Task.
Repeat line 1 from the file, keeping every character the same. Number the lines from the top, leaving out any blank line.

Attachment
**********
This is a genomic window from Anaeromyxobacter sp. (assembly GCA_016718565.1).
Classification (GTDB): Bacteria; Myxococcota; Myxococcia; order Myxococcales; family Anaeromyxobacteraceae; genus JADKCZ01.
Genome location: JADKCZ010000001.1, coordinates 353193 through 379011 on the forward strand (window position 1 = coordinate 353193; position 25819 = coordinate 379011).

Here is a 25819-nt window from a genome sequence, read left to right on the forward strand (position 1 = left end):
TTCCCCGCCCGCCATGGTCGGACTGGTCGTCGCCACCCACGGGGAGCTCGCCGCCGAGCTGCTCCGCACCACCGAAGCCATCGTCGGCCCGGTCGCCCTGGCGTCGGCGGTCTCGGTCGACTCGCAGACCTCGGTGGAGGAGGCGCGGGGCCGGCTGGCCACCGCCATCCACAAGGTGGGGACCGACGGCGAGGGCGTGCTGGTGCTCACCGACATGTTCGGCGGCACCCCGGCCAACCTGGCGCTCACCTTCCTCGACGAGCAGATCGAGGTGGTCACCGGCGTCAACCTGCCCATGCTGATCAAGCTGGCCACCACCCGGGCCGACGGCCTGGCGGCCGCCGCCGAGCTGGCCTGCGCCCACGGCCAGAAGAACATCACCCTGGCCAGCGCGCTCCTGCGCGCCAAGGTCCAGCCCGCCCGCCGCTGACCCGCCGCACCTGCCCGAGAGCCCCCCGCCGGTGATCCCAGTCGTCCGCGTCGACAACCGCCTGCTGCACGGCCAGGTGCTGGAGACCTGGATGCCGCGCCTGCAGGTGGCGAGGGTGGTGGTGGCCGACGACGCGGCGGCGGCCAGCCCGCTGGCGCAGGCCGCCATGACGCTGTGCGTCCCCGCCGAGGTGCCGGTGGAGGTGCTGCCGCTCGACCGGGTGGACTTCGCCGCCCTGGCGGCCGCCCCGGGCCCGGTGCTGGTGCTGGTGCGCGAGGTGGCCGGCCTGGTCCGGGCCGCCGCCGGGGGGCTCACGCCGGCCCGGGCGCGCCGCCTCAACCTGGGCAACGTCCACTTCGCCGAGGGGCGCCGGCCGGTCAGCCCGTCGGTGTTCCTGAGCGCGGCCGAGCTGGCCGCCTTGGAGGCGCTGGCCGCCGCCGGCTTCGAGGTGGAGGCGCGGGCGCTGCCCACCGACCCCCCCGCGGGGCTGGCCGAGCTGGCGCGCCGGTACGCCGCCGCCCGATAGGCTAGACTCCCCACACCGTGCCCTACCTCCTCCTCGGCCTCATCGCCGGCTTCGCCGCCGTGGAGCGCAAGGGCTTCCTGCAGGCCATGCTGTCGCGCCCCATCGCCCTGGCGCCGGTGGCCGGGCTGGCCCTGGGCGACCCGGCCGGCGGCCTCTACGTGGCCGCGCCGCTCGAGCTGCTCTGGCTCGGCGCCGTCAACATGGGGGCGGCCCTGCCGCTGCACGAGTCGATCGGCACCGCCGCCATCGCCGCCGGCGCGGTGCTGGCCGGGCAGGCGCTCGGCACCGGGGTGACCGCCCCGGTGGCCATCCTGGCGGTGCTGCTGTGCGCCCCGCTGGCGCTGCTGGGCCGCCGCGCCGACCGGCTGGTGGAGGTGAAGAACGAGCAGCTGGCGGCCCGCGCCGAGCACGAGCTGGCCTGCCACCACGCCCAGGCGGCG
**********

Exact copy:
This is a genomic window from Anaeromyxobacter sp. (assembly GCA_016718565.1).